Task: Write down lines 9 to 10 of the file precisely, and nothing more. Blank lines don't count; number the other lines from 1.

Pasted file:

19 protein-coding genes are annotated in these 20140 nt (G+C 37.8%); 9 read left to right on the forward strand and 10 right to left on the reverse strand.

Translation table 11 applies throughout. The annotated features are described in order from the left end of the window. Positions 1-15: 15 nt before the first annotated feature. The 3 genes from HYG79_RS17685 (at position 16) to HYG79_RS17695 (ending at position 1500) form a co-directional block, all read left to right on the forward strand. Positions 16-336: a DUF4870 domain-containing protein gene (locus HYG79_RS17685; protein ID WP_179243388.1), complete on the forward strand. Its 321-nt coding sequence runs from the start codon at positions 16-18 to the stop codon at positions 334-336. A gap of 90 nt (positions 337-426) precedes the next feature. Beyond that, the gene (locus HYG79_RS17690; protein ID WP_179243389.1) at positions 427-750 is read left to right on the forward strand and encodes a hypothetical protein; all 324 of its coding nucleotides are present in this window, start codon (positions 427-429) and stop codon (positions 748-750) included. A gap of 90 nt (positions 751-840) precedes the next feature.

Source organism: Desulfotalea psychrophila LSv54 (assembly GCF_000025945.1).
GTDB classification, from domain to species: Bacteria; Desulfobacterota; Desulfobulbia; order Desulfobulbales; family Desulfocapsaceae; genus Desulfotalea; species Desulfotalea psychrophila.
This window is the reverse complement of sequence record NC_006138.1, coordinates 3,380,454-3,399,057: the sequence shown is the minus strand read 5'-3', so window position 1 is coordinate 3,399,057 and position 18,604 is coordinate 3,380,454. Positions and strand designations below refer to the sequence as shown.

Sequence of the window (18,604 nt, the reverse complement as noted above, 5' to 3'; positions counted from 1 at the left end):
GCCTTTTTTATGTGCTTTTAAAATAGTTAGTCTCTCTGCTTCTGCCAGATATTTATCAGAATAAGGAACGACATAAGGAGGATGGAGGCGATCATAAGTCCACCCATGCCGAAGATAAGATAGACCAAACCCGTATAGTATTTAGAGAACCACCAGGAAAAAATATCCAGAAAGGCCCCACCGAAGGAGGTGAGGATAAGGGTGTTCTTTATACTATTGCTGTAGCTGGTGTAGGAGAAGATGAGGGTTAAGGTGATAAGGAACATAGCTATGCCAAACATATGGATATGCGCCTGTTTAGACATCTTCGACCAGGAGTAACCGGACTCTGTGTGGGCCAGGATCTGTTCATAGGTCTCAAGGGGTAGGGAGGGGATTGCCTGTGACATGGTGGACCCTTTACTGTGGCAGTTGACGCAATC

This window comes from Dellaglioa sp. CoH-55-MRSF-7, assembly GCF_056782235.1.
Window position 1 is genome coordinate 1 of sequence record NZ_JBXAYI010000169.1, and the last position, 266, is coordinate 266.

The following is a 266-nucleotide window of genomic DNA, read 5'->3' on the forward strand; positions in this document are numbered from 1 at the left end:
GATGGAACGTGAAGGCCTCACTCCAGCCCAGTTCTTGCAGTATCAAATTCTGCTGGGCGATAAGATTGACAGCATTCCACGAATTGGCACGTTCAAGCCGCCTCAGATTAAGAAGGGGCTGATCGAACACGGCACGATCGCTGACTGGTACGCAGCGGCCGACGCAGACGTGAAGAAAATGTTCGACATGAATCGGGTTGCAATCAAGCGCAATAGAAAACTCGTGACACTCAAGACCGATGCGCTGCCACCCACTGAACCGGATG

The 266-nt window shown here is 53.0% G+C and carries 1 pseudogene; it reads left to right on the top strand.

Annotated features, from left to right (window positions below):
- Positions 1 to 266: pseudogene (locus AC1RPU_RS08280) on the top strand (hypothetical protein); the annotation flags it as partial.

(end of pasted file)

Window position 1 is genome coordinate 1 of sequence record NZ_JBXAYI010000169.1, and the last position, 266, is coordinate 266.

The following is a 266-nucleotide window of genomic DNA, read 5'->3' on the forward strand; positions in this document are numbered from 1 at the left end: